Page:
“Ministers have agreed to suspend all border restrictions which means that people arriving in Jersey no longer need to complete pre-departure forms or be tested on arrival. Travel will return to pre-pandemic arrangements. This decision aligns with the de-escalation of COVID-19 measures. It is in line with the latest advice from STAC and our Public Health officials and is proportionate to the much lower levels of risk in Jersey. Removing our border testing will make it easier for families to visit and see loved ones, for students to return home, for visitors to once again travel freely, and for friends to reconnect. I would like to thank all staff who have worked so hard over the past two years to design, manage and operate our border policies and testing. Our Safer Travel Policy received international recognition and was only possible thanks to the commitment from staff and cooperation from Islanders and visitors.”
And finally, on a lighter note, A Crocodile with a motorcycle tyre stuck around her neck for six years has been freed by an Indonesian bird-catcher in a tyreless effort that wildlife conservation officials hailed as a milestone.
The 14.8ft female saltwater crocodile had been spotted in the river Palu in the Capital city of Central Sulawesi, with the tyre becoming increasingly tight and threatening to choke her.
Conservation officials had been aware of the issue since residents spotted her in 2016, generating sympathy worldwide. The 35-year-old bird-catcher and trader, Tili, strung ropes into a trap tied to a tree by the nearby river and using live bait of chickens and ducks waited patiently for 3 weeks until the croc fell in.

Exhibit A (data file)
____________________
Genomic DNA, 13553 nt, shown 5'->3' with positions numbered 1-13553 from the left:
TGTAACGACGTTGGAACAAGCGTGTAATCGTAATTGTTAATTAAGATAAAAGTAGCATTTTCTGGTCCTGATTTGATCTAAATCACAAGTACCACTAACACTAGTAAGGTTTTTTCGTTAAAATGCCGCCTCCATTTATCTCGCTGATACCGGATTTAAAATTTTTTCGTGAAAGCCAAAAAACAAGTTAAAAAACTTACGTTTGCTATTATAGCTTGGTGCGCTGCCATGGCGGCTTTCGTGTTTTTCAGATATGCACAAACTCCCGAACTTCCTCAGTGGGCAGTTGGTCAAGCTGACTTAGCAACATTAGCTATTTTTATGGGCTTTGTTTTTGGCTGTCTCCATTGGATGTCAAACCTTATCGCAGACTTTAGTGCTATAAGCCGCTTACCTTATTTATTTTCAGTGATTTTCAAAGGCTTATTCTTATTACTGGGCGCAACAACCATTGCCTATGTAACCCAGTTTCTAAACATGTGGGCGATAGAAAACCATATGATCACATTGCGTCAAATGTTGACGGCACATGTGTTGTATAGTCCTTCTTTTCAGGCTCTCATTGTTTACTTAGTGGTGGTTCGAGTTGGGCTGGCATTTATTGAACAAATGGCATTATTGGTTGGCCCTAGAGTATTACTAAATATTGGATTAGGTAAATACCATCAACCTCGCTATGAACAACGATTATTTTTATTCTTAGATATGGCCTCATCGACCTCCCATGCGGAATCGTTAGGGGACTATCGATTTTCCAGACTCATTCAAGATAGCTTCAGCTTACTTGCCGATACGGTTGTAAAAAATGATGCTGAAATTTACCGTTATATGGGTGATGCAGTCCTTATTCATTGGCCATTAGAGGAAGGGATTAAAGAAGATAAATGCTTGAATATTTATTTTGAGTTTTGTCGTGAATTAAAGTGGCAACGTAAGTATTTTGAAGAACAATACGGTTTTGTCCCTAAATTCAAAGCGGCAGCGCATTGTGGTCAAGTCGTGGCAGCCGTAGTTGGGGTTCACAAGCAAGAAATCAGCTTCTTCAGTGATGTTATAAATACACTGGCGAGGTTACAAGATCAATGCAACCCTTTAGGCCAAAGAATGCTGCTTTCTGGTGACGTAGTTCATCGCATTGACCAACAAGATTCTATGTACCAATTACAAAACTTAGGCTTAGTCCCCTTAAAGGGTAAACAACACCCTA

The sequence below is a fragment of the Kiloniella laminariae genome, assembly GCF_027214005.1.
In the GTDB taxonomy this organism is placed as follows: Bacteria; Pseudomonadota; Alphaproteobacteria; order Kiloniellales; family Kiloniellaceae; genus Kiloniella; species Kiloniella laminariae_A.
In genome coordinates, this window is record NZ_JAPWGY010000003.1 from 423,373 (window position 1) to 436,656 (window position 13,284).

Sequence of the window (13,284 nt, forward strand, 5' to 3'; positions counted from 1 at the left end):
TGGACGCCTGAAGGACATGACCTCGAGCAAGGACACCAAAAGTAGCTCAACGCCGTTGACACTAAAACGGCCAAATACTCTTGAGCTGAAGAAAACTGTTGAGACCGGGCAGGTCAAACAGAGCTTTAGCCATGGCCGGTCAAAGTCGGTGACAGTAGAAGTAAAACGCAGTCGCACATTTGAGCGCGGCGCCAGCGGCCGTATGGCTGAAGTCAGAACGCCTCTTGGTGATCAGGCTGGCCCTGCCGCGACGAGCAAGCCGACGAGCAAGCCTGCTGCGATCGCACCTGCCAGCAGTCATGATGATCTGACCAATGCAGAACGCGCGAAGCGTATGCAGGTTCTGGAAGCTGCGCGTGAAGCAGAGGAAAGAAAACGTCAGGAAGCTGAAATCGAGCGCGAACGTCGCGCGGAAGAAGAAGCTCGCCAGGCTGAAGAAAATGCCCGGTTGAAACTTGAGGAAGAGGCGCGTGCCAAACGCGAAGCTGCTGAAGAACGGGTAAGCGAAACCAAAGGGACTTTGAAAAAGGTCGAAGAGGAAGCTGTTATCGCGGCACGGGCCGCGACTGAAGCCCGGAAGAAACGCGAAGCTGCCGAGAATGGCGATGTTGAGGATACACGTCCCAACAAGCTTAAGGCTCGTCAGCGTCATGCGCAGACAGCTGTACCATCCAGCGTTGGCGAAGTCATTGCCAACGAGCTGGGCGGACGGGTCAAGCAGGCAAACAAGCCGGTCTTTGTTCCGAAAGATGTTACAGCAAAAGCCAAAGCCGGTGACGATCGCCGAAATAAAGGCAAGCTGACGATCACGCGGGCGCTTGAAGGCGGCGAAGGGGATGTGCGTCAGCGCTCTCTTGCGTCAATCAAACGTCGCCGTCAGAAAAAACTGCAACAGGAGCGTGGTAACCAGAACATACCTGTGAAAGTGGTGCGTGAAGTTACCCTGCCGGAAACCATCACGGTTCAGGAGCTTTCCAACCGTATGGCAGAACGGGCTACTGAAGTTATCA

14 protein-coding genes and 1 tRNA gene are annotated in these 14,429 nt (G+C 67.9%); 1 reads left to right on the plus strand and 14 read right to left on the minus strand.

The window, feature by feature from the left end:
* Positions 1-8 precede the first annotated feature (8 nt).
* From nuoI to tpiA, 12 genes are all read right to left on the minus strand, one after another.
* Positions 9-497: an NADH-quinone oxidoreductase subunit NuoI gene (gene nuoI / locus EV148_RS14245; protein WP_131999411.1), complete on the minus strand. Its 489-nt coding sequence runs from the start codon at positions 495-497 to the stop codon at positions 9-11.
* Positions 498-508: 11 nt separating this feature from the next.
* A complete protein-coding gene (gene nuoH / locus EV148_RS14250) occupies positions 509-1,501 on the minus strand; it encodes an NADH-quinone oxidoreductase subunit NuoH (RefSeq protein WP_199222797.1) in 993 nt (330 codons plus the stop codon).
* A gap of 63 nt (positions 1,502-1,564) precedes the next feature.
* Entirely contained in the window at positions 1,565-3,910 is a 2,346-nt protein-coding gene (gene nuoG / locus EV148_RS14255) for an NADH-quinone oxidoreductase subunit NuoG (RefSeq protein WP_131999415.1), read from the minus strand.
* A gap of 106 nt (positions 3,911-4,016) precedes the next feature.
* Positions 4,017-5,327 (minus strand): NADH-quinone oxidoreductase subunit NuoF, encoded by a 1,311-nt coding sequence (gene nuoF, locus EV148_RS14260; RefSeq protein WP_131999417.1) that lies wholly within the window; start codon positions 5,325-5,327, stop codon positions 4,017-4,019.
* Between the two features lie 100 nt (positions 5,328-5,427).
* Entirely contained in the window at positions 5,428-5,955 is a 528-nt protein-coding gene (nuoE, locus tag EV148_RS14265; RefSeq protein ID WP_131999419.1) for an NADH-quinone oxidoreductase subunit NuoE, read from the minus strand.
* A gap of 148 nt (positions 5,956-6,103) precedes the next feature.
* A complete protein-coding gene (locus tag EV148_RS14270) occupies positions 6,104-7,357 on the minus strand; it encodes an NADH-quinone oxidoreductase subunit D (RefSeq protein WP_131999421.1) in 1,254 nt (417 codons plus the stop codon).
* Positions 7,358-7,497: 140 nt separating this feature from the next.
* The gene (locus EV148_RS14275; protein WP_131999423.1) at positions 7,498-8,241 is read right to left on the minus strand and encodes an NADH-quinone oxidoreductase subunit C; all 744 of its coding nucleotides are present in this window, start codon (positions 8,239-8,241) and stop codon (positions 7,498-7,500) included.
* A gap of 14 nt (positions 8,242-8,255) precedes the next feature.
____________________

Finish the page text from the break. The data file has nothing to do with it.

With the help of friends he then sawed through the tyre. The Crocodile was then safely released back into the wild!
The FTSE continues to be in the red this morning, down 0.8% points at 7,608.
European markets were also lower today. The CAC 40 is down 1.51% while Germany’s DAX is off 1.10%
U.S. stocks were well into the red on Thursday. The Dow Jones Industrial Average closed down 500 points, or 1.5%. While the S&P 500 was down 1.8% and the Nasdaq Composite, lost 2.1%.
Asian markets finished mixed as of the most recent closing prices. The Nikkei 225 gained 0.42%, while the Shanghai Composite led the Hang Seng lower. They fell 0.66% and 0.29% respectively.
Economic growth for 2021 strongest on record
Early government estimates show that the economy increased at its fastest annual rate on record in 2021, despite the knock December took due to Omnicron.
According to data from the Office for National Statistics (ONS), the rate of growth between October and December – the fourth quarter – was almost unchanged from the previous three months, at 1%.
This was despite the fact that GDP decreased by 0.2% in December, compared to the previous month, which was marginally better than economists had predicted.
The ONS cited lost business for hospitality and consumers bringing forward Christmas purchases to October and November in anticipation of supply chain disruption, as well as tighter COVID rules – including guidance to work from home – which was implemented in December to protect the NHS in the face of record case numbers.
According to the ONS, this meant that the GDP increased by 7.5% in 2021, though it was still 0.4% below its pre-pandemic peak in the fourth quarter.
All of its data are subject to adjustments in the future, but the rebound in 2021 came after the worst drop in 99 years in 2020 – when the epidemic initially took hold – sending significant portions of the economy into hibernation as lockdowns were implemented for the first time.